|Covid-19|Michael Oppenheim Wikipedia
Michael Morris Oppenheim (born in Hoxton, London on 26 June 1853, died in Rome, Italy on 27 April 1927) was the pioneer historian of English naval administration.
In 1874, Oppenheim entered University College Hospital Medical School. After completing his medical training in 1878, he spent a year at Middlesex Hospital and then completed his examination as a member of the Royal College of Surgeons in 1879.
Going to sea as a ship's surgeon, Oppenheim first sailed with the Royal Mail Line. His name regularly appeared in medical directories as a surgeon with that shipping company until 1888, although he served in the P&O Line's Assam in 1882–1883.
On inheiriting some money, Oppenheim left the medical profession and became a self-supporting independent historical researcher. His first results were published in The English Historical Review in several articles that appeared in 1891–1894 and in 1896. These articles became the basis for his first major work, A History of the Administration of the Royal Navy ... to 1660 (1896).
While writing these first articles, Oppenheim became one of the founding members of the Navy Records Society in 1893. He went on to edit two important volumes for the Society, The Naval Accounts of ... Henry VII and the Naval Tracts of Sir William Monson. Completing these volumes, He went on to edite and annotate a new edition of Sir Arthur Help's Spanish Conquest of America, originally published in 1855–1861.
As a result of these achievements, H. Arthur Doubleday, invited Oppenheim to contribute chapters on maritime history to the Victoria County History of England, publishing chapters in Cornwall vol I (1906), Dorset vol. II, Essex vol.II (1907), Suffolk vol. II (1907), and Sussex vol. II (1907).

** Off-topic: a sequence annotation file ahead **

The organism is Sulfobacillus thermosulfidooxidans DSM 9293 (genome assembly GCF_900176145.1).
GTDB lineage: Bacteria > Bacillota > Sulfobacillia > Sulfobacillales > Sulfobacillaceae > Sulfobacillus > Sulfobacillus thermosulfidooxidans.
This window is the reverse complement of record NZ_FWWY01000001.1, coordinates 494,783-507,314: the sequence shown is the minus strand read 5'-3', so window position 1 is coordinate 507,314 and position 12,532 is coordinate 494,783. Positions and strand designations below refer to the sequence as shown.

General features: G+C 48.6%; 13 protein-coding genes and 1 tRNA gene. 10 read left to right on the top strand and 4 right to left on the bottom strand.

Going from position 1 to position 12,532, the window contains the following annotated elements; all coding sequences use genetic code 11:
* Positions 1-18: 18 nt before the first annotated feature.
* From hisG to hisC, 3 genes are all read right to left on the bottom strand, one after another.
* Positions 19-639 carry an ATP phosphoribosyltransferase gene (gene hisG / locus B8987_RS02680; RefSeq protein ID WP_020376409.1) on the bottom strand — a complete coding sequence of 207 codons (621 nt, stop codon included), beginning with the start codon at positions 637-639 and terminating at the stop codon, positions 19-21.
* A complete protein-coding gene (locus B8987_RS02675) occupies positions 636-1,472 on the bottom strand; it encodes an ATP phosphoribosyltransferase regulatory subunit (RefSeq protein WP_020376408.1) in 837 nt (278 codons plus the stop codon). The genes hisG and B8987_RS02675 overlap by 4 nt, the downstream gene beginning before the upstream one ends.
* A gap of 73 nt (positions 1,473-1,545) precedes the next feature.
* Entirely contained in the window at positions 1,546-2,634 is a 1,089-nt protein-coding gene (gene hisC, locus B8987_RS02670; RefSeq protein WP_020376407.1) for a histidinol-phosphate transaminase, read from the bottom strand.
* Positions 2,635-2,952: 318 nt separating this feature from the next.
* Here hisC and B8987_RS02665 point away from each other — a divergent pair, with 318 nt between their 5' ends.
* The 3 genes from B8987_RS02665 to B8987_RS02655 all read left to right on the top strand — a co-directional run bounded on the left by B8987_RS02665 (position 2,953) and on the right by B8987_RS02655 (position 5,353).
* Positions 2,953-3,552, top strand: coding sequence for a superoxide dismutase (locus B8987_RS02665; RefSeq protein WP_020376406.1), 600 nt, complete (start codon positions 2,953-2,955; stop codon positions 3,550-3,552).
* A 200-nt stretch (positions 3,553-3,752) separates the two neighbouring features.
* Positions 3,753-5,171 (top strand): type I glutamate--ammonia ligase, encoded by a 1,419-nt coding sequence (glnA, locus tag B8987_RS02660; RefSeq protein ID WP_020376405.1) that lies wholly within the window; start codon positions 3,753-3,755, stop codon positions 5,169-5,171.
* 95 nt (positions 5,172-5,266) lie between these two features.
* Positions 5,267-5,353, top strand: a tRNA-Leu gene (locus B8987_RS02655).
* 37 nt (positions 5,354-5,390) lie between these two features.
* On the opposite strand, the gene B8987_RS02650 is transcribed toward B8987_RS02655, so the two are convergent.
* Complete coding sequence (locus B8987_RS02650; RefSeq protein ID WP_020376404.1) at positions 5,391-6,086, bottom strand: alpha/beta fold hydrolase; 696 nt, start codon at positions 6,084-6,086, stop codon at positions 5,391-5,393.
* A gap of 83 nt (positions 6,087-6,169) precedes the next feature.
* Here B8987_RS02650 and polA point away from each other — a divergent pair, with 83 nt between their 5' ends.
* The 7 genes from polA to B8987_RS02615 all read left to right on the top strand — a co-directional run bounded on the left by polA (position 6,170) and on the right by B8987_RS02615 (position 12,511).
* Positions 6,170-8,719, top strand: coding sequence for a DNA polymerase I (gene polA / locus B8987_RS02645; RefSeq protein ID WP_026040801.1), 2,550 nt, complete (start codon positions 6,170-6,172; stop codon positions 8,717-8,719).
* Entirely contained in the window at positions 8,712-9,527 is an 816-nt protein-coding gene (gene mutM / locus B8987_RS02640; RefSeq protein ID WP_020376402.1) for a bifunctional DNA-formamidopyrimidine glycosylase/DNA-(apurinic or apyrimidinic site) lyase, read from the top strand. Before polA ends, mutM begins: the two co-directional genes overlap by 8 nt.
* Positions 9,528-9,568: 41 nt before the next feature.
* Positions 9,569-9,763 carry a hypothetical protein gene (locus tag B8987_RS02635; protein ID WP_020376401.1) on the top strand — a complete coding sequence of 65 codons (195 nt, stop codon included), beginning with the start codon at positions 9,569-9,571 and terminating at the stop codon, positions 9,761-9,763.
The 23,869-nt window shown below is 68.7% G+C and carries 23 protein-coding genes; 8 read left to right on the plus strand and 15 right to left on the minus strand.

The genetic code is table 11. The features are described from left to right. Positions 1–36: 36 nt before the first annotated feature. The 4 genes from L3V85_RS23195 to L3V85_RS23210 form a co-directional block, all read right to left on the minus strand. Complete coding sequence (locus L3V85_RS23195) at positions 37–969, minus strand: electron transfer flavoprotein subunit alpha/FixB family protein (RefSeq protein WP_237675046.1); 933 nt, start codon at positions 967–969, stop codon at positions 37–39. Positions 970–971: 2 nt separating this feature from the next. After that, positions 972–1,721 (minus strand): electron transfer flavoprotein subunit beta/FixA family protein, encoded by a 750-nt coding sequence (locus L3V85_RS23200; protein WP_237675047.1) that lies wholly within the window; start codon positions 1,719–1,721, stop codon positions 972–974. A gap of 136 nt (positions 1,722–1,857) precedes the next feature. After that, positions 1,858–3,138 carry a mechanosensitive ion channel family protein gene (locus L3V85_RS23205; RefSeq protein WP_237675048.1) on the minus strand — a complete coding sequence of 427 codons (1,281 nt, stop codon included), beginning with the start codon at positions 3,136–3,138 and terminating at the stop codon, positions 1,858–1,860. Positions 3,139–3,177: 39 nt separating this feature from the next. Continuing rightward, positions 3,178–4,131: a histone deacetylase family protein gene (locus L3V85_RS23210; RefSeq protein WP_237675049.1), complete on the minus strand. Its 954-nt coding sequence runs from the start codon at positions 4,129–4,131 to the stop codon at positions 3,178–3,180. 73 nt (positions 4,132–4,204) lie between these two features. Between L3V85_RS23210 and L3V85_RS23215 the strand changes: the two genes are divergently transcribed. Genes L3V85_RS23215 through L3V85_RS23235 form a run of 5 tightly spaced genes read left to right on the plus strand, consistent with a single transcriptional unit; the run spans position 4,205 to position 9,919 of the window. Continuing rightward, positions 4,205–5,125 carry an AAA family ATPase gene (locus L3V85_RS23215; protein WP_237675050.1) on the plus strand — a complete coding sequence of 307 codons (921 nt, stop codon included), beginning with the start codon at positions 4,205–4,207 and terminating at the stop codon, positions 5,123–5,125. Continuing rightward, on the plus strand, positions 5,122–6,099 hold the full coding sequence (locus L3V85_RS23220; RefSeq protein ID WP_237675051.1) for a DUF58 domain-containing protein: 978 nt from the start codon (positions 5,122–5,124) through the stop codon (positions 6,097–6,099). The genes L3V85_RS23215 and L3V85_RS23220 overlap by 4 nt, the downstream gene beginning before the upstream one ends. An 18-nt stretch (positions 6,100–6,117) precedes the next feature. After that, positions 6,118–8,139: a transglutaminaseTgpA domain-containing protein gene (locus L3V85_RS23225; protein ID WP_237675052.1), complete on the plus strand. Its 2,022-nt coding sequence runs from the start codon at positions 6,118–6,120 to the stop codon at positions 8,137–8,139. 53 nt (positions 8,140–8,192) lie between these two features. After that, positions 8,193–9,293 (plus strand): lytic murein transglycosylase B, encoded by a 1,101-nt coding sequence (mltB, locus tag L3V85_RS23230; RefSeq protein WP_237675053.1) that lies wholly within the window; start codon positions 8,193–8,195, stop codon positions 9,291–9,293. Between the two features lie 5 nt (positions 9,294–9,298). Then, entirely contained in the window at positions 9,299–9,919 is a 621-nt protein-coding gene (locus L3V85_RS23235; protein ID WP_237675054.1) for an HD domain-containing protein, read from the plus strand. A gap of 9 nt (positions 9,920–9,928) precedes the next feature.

When a reviewer criticized his contribution to the Sussex volume, Oppenheim wanted to resign, but the new series editor, William Page, persuaded him to continue with contributions to Somerset vol II (1911), and to Kent vol. II, which was eventually published in 1926. He wrote another for Devon, but this did not appear in the series and was not published until 1968.
Angered and embarrassed by criticism of his work, he cancelled his plan to write a second volume on naval administration up to 1714 and gave away his 10,000 volume personal library to the Public Library of Bath, Somerset in 1919. Writing nothing more, he spent the remainder of his life abroad and died in Rome, Italy.A history of the administration of the Royal Navy and of merchant shipping in relation to the Navy from 1509 to 1660 with an introduction treating of the preceding period. London: John Lane. The Bodley Head, 1896; Aldershot: Temple Smith, 1988.
Naval accounts and inventories of the reign of Henry VII, 1485-8 and 1495-7, edited by M. Oppenheim. Publications of the Navy Records Society, vol 8. [London]: Printed for the Navy Records Society, 1896.
The Spanish conquest in America: and its relation to the history of slavery and to the government of colonies, by Sir Arthur Helps A new ed., edited, with an introduction, maps, and notes by M. Oppenheim. Four volumes. London; New York : John Lane, 1900–04
The Naval tracts of Sir William Monson in six books, edited with a commentary drawn from the State papers and other original sources by M. Oppenheim. Publications of the Navy Records Society, vols. 22, 23, 43, 45, 47. [London]: Printed for the Navy Records Society, 1902–1914.
The maritime history of Devon by M. M. Oppenheim; with an introduction by W. E. Minchinton. Exeter: University of Exeter, 1968.